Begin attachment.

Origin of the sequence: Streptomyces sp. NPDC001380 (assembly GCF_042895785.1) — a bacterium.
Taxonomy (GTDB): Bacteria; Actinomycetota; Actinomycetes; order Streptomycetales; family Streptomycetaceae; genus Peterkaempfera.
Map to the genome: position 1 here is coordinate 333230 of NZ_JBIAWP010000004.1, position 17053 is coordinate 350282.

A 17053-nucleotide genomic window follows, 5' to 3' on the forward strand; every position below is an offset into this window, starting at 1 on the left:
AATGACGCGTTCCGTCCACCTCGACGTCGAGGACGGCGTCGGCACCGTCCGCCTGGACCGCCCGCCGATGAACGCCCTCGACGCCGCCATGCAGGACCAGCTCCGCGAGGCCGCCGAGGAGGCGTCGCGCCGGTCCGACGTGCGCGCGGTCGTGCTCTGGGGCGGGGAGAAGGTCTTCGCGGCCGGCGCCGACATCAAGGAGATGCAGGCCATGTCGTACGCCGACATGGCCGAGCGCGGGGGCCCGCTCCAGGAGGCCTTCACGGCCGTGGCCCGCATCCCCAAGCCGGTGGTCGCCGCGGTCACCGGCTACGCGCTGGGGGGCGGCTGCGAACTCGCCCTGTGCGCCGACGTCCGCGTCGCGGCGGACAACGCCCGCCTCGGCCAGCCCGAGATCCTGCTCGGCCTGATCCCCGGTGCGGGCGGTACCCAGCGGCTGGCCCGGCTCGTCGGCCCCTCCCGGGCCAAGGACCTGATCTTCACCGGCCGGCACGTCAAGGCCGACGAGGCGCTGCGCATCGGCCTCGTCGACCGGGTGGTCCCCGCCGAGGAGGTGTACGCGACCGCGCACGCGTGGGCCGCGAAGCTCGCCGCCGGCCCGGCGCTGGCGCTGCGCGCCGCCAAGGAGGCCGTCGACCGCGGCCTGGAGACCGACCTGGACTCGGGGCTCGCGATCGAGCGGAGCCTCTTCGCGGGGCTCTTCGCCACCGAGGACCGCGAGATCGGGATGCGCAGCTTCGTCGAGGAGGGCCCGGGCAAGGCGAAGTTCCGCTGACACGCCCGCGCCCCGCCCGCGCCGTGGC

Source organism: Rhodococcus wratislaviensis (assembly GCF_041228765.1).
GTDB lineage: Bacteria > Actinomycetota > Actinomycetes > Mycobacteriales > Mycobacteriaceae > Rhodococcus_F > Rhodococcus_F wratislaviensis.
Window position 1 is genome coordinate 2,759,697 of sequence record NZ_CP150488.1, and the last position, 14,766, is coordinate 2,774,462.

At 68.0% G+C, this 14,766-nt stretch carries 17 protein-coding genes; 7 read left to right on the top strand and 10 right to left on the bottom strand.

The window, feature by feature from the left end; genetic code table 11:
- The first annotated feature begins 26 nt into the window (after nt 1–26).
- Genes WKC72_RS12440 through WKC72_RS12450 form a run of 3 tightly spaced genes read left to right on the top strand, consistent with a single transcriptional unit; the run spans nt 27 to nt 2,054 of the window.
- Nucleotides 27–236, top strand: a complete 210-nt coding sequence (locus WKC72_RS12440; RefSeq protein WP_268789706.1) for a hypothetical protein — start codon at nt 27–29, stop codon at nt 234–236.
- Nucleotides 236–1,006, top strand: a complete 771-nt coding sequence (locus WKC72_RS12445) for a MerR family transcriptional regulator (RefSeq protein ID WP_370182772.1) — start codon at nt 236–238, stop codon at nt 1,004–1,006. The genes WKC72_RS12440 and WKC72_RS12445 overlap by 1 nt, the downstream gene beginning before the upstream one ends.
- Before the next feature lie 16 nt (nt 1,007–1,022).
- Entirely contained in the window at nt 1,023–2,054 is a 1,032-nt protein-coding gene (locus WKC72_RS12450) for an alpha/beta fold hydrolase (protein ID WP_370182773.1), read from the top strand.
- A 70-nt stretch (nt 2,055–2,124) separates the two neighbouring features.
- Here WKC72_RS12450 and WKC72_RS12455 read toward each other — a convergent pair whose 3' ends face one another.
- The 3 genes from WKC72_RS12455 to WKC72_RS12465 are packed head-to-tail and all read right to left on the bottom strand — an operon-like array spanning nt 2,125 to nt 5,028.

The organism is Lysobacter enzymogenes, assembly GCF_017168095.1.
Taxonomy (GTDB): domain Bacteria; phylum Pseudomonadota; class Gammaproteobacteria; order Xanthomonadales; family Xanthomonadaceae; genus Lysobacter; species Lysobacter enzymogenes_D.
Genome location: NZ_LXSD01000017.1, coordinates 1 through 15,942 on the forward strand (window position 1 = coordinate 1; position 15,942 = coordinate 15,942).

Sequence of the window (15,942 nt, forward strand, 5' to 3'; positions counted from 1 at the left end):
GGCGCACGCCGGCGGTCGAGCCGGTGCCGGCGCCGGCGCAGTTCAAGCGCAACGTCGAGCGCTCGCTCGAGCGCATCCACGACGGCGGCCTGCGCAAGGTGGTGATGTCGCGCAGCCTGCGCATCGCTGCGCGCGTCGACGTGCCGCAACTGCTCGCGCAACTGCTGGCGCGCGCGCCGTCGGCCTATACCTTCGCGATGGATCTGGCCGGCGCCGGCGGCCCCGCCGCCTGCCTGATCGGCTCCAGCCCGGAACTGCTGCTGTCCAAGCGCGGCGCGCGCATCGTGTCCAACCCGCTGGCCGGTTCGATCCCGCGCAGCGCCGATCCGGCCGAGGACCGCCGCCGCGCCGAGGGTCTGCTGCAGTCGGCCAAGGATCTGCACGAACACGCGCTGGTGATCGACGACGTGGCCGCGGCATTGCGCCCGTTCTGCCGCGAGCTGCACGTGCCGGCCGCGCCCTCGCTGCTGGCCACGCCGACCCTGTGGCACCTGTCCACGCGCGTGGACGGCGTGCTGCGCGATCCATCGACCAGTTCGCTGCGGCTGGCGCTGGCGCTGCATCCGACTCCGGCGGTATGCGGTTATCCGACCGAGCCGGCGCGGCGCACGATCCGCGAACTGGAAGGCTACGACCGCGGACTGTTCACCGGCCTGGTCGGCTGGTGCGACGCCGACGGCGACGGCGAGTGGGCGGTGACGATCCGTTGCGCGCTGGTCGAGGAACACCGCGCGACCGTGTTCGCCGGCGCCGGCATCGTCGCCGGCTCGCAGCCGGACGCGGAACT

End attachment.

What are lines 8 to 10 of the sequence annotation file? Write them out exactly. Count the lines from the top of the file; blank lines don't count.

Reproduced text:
Window position 1 is genome coordinate 2,759,697 of sequence record NZ_CP150488.1, and the last position, 14,766, is coordinate 2,774,462.

At 68.0% G+C, this 14,766-nt stretch carries 17 protein-coding genes; 7 read left to right on the top strand and 10 right to left on the bottom strand.

The window, feature by feature from the left end; genetic code table 11: